It would appear that people are like houses. They’re built out of interlocking blocks. Strands of DNA. Complex chemical compounds, amino acids, calcium and a host of other elements. And then we are 91% water. And between the atoms that make up our being there are hoards of open spaces. Apparently, if we look closely enough we will discover that there’s not much substance to us at all. I find it quite cool to imagine myself as the see-through ephemeral chap help in a corner by some Velcro and a lump of bubble gum. To prevent me floating away in time and space.So much for chemical me. That’s what the World gets to see and to interact with. The hodge-podge melange of gooey bits with a bit of stringy stuff and a frame to hang it on. My human body. The me of mass, weight and substance. The creature that will expire if not fed and watered daily and will then get to stinking up the place with the chemical reactions called decomposition and putrefaction. Yuck! How bizarre is that?
But, there’s another side to my humanness. The side of me that is built of an infinite number of blocks of human experience. The sounds of musical instruments, voices uplifted in song. The power of the spoken and written words. These are all sounds which have the power to uplift our spirits to the realm of the divine, for want of a suitable word. This potent trio of sensory input, language, literature, the spoken and sung word with the adrenaline rush of musical recital is what makes us unique amongst the beasts of the Earth and her Ocean. It has been said, inter alia, that “music soothes the savage breast” and also that “music is the food of love”.
This calm, artistic side of me was initiated and inspired by a love of and deep respect for music and musicians from all genres. As a young child I was exposed to my parents’ music. The vocals of Bing Crosby, The Ink Spots, Porgy & Bess and Vera Lynn. My father is a Royal Air Force ex-serviceman who served from 1938 through WWII and into the “Airbridge To Berlin” from 1945 to 1948 and finally leaving the military service in February 1950 after 12 years of warfare. He was posted to the Far East Theatre of War immediately following the Battle of Britain. This entailed a stop in South Africa for some months. It was during this time that my mother met my father and his piano-playing crony in East London where my grandfather had a successful brick business. My mother was an avid collector of 78’s and, at the time of her death in 2005 had a comprehensive library of some 1,000 individual discs, at least one of which was a one-sided recording of Dame Nellie Melba singing “Home Sweet Home”. My Mom and Dad corresponded keenly during Dad’s time in India and Burma. Romance blossomed at a distance and he returned to South Africa in 1950 to marry my Mom.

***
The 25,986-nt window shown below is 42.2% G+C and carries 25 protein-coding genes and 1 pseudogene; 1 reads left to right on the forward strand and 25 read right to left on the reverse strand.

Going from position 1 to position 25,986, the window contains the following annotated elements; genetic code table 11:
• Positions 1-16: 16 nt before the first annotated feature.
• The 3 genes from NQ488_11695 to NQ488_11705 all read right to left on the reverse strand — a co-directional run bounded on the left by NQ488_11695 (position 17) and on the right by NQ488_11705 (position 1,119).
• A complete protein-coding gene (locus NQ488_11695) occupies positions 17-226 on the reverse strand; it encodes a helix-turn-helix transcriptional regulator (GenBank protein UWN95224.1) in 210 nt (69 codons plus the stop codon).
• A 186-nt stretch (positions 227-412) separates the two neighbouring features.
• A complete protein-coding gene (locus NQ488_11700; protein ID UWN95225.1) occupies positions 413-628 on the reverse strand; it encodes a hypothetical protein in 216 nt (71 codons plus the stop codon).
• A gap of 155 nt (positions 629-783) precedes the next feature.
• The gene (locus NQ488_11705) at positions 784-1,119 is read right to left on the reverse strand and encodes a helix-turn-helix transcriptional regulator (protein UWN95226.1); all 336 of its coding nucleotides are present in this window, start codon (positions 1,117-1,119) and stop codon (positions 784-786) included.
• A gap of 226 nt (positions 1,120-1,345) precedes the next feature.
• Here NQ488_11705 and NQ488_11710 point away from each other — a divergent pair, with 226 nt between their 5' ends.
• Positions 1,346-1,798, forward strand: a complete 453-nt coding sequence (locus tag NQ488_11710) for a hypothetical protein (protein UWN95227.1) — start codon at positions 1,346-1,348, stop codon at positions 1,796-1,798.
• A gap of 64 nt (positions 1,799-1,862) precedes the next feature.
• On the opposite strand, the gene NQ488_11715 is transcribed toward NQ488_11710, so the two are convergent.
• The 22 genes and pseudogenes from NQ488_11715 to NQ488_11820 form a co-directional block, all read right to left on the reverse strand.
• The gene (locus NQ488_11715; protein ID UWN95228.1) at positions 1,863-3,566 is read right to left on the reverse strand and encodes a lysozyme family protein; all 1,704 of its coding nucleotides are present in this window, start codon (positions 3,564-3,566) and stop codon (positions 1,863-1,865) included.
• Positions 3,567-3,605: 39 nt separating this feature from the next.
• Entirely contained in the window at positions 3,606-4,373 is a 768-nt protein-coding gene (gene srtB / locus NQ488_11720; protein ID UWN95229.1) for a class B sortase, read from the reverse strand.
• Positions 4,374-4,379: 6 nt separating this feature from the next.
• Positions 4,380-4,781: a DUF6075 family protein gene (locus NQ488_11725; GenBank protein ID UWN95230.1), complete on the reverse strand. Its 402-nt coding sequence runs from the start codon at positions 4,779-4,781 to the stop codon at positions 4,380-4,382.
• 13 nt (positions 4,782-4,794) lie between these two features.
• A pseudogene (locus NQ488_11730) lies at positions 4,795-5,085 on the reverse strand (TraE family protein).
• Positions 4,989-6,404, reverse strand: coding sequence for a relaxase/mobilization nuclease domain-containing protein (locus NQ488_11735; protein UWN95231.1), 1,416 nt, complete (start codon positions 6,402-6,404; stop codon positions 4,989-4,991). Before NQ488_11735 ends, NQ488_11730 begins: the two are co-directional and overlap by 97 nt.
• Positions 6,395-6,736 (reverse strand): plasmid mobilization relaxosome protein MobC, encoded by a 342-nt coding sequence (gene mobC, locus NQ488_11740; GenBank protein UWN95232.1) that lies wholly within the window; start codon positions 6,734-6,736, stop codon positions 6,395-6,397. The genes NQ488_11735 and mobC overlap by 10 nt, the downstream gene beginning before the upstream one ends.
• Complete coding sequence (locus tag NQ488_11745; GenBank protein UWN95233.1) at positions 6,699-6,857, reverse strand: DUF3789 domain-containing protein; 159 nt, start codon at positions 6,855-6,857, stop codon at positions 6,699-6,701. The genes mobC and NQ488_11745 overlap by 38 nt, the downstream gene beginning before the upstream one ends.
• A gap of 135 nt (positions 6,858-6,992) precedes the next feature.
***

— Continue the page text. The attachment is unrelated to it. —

I started my vinyl collection at age 12 with a copy of the 1966 album “Come On Down to My Boat” by an American group calling themselves Every Mothers’ Son. The brothers Wilson went on to morph into the Worldwide sensation The Beach Boys. I was hooked on music and collecting the records of a new generation of musicians. My twelfth year was a watershed for me as I immersed myself in the musical phenomenon which was sweeping the planet. I boasted a record collection of eclectic note by the time that I was 16. At that point I owned just on sixty albums by the Gods of music from Alice Cooper, The Beatles, Pink Floyd, Quintessence to Jethro Tull and Frank Zappa. It is now over 50 more years and my music collection comprises a number of Classical music albums, a broad spectrum of genres and numbers about 2,000 titles. Each album has contributed to the mosaic which is me. This is true too of the hundreds of books which we own and the thousands more which we have read over the years.
My heavens alive! I have been blessed all the years of my life and those blessings continue to roll in with new releases on record and in print happening all of the time. At this rate it seems that I’m going to live forever!
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